Interest expense for the quarter was $1.9 million or 5.2% lower than last year’s quarter reflecting the impact of the lower interest rates and reductions in our average outstanding debt balances. Debt balances at the end of the first quarter including our share of partnership debt was $2.362 billion, a decrease of $34 million from last year’s first quarter.

At the end of the quarter, 95.9% of our debt was either fixed or swap to fix. Our bank leverage ratio was 56.18%, 73 basis points lower than the ratio at the end of December.

PREIT’s net loss for the quarter was $10 million or $0.18 per share. Last year, we recorded a $14.3 million or $0.27 per diluted share loss. For the 12 months ended March 31, 2012; our FFO payout ratio was a conservative 31.6%, and our FAD payout ratio was 47.3%.

Turning to 2012 guidance; after giving effect to the $0.06 per share dilution from the issuance of preferred shares, stronger than anticipated NOI growth, and other items, we expect FFO per diluted share to be in the range of $1.83 to $1.90. GAAP earnings per diluted share will be a net loss between $0.55 and $0.61 per share. We are also increasing our expectations, thanks to our NOI growth by 50 basis points to 1% to 2% excluding lease termination fees. We expect that interests on our bank borrowings will be reduced by 25 basis points starting in August 2012, as a result of leverage ratio dropping below 65% at the end of the second quarter.

In addition to redevelopment spending mentioned by Ed, we expect $35 million to $40 million in recurring capital expenditures and tenant allowances. As a reminder, our 2002 guidance includes approximately $1.7 million of income from the sale of historical tax credits that we will recognize in the third quarter.

Our guidance does not contemplate any acquisitions, property sales or capital market transactions other than the completed preferred share offering, redemption of our exchangeable notes in June and mortgage refinancings in the ordinary course of business.

I’ll now turn the call back over to Joe.

Joseph F. Coradino

Thank you, Bob. To repeat what I said earlier, our plan has been working. We continue to focus on the four initiatives, the operating metrics in our core business, invest in non-core assets, reducing leverage, and continuing to find creative uses for our properties. We’ve been successful adding value to our properties to attract tenants to our customers and benefit our shareholders. As we do that, our focus will be on operational excellence at all levels of our organization. We’re looking forward to the ICSE convention next month. We invite you to stop by our exhibit to visit with us, and the Mayor of Philadelphia, Michael Nutter. Additionally, we’ll be at the NAREIT Conference in New York City in June, and look forward to seeing you there.

With that we’re ready for questions.

Question-and-Answer Session

Operator

Thank you, sir. (Operator Instructions) Our first question is from the line of Quentin Velleley with Citigroup. Please go ahead.

Quentin Velleley – Citi Investment Research

Hi, good morning. Just in terms of the five assets that you’ve begun marketing on, could you maybe just give us a little bit more detail on how you’re thinking about the possible timing and what stage of the marketing we’re at and whether or not you can give us any feel for pricing?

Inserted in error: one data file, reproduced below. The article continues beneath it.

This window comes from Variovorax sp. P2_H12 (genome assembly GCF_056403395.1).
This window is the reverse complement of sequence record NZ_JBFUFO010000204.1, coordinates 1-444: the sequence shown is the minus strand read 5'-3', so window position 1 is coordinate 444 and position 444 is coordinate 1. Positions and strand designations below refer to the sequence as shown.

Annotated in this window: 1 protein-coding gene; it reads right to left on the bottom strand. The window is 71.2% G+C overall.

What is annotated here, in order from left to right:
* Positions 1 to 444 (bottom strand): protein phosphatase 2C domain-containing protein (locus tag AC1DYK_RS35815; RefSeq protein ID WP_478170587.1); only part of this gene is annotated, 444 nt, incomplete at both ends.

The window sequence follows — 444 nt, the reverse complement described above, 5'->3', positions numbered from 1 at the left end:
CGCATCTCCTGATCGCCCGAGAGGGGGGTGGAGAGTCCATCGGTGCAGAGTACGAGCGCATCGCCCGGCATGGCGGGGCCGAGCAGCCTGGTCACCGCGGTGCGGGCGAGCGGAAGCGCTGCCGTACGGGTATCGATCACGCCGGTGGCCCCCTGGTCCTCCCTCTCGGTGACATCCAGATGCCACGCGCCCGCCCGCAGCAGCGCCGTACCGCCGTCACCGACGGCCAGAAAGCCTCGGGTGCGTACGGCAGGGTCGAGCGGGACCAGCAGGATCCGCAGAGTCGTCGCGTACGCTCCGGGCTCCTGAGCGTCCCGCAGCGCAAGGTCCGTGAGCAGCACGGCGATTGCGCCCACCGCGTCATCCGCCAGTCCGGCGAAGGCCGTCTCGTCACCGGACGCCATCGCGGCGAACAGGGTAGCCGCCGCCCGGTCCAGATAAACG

Ronald Rubin

We are out marketing the properties actively. We are at the beginning of the process and we cannot give you any sense for timing at the moment.

Quentin Velleley – Citi Investment Research

And in terms of pricing, I means we’re seeing three assets – so we can sort of get a feel of where assets with a productivity above $300 for these. Can you sort of give us any sense of where these assets, were you helping them outside?

Ronald Rubin

Not yet.

Quentin Velleley – Citi Investment Research

Okay. And then just in terms of the average price range, I think gone about 2% over the year, it looks like most of that’s coming from those lower productivity assets. Can you just give us a sense for what is driving the lower base rents in those assets, is it new leases, is it sort of conversion of [percentage] rent deals to permanent rent buying deals, just to sort of give us a sense for those base rent declines?

Ronald Rubin

Quentin, there’s a couple of things impacting that. Typically, when we report our renewal spreads, we’re typically reporting them when the leases are signed. So if you go back and look at our 2011 new leases and executed leases, you saw the downtick in renewal rates across-the-board generally. I think as we mentioned in previous calls, what we’re experiencing in 2011, ’12 and the early part of ’13, there is a disproportionate amount of our renewals coming in properties with sales beneath $350 a square foot.

So effectively that’s what the key drivers, and what you’re seeing in the average base rents. That’s not unexpected, and you don’t see typically as we – as you see in this quarter our renewal spreads are flat-ish, which is quietly positive, but those leases won’t come on stream until later in 2012. So it’s going to – you’re going to see a timeline in terms of from when you see the renewals as reported in our supplemental and then how they convert into the average base rents, anywhere from three to nine months later.

Quentin Velleley – Citi Investment Research

Okay. And then just lastly, you did have a high proposition of place renewals particularly in overall productivity assets which were on shorter terms. Have you seen an improvement in that this year so far?

Joseph F. Coradino

The term of the renewals is similar to last year.